Why Joe Can't Help It
March 6, 2020 (published in the Scranton Times-Tribune)
My daughters hate the way I schmooze.
“How come every time we go to a restaurant, Dad ends up knowing the server’s life story, or becoming best friends with the people at the table next to us?” one of them inevitably will say.
My wife always gives the same answer: “Dad can’t help it. He’s from Scranton."
Yes, I’m from Scranton. And in the “Friendly City” I grew up in, people talked to each other. You saw someone you knew, you gave them a hello and a big handshake. You asked them how they were, and you meant it. You met someone for the first time, you said you were glad to meet them, and you meant it. You’re in line with a person or sitting next to them on the bus and you have a choice of getting lost in your own thoughts or talking with them, you start up a conversation. They’re probably way more interesting than whatever you had on your mind anyway, and you probably have some mutual friends because, well, Scrantonians all kind of know each other.
Moreover, people respected each other. The plumber who came to fix your boiler in the middle of the night was a craftsman, not a workman. We didn’t call him “Joe.” He was Mr. Capazzo. Same with the landscaper, the electrician, the painter, the seamstress. You respected a person with a skill, a trade, a business. Because they could do something you needed, and you relied on them, and you valued them.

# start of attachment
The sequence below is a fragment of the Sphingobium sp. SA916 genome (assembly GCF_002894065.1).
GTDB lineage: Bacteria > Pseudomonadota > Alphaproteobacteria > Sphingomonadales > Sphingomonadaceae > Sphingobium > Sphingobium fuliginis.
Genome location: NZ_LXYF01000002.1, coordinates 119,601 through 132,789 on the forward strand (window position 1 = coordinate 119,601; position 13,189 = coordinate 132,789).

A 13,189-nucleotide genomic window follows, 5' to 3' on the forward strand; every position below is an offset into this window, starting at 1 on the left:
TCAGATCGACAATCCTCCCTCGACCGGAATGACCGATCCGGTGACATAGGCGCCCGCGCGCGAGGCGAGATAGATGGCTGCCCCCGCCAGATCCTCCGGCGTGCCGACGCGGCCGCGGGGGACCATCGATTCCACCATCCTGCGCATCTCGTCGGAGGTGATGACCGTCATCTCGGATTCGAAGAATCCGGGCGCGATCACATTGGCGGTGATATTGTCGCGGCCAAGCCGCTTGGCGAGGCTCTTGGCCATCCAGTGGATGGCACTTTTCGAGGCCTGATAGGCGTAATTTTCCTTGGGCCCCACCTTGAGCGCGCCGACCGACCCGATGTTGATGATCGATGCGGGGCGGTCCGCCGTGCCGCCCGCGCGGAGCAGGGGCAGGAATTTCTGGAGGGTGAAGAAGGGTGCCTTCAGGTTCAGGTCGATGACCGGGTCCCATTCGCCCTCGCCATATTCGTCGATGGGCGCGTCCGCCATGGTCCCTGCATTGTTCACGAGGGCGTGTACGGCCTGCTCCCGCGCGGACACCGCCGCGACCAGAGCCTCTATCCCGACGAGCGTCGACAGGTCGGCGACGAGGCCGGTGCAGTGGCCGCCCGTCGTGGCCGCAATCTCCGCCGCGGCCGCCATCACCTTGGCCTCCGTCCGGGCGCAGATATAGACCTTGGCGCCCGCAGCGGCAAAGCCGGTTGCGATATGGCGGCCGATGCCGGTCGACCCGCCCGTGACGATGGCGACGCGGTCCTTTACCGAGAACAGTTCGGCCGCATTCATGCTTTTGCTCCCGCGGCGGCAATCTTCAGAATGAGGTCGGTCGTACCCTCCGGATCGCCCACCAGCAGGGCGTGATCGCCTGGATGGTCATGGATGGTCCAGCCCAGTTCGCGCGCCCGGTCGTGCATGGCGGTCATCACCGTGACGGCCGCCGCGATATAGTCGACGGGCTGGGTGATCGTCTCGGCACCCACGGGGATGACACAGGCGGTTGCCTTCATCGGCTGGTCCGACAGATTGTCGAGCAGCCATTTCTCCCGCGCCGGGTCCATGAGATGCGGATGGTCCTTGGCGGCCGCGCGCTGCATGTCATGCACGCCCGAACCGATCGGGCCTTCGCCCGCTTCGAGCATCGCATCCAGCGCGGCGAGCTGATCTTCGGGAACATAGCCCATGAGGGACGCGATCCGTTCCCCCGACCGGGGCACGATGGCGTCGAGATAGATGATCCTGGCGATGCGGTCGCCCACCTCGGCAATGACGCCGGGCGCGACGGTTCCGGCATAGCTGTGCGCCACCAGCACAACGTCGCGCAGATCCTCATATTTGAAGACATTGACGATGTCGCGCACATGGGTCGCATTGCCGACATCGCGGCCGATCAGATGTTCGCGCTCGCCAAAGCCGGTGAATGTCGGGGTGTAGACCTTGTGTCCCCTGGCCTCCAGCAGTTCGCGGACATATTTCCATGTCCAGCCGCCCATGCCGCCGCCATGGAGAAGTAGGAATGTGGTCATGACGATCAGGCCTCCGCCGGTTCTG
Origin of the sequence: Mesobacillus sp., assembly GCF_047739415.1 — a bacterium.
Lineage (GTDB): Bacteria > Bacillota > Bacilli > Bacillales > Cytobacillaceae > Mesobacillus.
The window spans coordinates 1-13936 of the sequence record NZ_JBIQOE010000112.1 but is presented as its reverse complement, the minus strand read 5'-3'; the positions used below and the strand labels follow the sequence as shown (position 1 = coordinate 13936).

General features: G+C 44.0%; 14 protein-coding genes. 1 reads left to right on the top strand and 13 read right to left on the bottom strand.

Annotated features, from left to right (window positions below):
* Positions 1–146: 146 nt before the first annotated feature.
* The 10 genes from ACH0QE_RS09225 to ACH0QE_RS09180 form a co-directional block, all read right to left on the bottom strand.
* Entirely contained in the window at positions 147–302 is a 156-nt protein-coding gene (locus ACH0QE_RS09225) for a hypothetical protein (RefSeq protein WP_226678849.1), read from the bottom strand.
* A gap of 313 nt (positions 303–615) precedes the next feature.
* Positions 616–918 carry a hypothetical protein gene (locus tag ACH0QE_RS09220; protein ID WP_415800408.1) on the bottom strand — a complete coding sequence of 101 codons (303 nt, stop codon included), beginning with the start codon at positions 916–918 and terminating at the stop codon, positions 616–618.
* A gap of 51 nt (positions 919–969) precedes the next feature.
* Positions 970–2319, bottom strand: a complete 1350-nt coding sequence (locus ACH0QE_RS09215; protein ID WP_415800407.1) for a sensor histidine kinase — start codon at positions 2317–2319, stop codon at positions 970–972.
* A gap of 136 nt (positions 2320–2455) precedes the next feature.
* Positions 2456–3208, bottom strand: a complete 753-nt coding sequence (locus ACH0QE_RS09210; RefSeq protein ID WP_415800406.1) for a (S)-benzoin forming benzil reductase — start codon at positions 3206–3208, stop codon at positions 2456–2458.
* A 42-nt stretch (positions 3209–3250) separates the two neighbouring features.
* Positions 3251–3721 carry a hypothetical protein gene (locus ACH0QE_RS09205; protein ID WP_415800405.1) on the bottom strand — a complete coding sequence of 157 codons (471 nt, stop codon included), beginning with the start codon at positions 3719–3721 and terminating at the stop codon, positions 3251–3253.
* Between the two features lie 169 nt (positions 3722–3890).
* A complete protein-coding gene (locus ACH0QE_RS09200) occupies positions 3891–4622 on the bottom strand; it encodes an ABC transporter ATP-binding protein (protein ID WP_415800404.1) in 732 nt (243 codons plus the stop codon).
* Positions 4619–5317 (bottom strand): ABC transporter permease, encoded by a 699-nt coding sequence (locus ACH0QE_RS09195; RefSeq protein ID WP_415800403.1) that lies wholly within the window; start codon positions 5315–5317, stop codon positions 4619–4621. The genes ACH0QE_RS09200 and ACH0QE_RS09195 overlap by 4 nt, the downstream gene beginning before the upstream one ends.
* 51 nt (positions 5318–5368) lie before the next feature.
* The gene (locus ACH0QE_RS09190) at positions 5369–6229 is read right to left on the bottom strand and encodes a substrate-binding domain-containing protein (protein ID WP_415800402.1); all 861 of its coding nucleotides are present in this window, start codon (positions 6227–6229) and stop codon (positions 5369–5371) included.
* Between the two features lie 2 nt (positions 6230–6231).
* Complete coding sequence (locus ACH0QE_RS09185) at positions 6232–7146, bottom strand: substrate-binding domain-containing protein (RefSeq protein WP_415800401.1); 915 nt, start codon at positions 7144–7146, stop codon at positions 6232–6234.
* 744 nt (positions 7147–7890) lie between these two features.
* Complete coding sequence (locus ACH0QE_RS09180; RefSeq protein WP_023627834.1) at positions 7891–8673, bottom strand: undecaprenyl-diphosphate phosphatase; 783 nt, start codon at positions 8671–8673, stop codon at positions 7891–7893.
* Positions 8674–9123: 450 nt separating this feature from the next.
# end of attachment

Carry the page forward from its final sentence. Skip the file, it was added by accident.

In watching Joe Biden’s incredible comeback, the thought keeps going through my mind that over the past few days we’ve been seeing and hearing a different guy than we saw at the start of the campaign.
We’re seeing a guy who looks and sounds like he’s from Scranton.
We’re seeing a guy who genuinely respects and cares about people — and is not afraid to show it.
We’re seeing a guy who is less worried about framing the right sound bite or hitting the right talking point and instead is telling us how he feels and what he believes. Because in Scranton, we can see through crap and just want to know that you mean what you say. Even if we disagree with you we can still respect you because you’re being honest.
And we’re seeing a guy who thinks treating people — all people — with respect, and dignity, and decency is more important than where you’re from or who you vote for, because in Scranton we know that if you respect and care for other people, they’ll do the same for you.
So at a time when people around the country are divided, and television pundits are casting heroes and villains depending on which network you watch, and social media gets angrier and angrier, and we’re all being labeled as red or blue . . . maybe people are just tired of picking sides. Maybe they want something simpler. Maybe they’re sick of being angry. Maybe they want to like each other again.
Maybe they just want to come together behind a friendly guy from Scranton.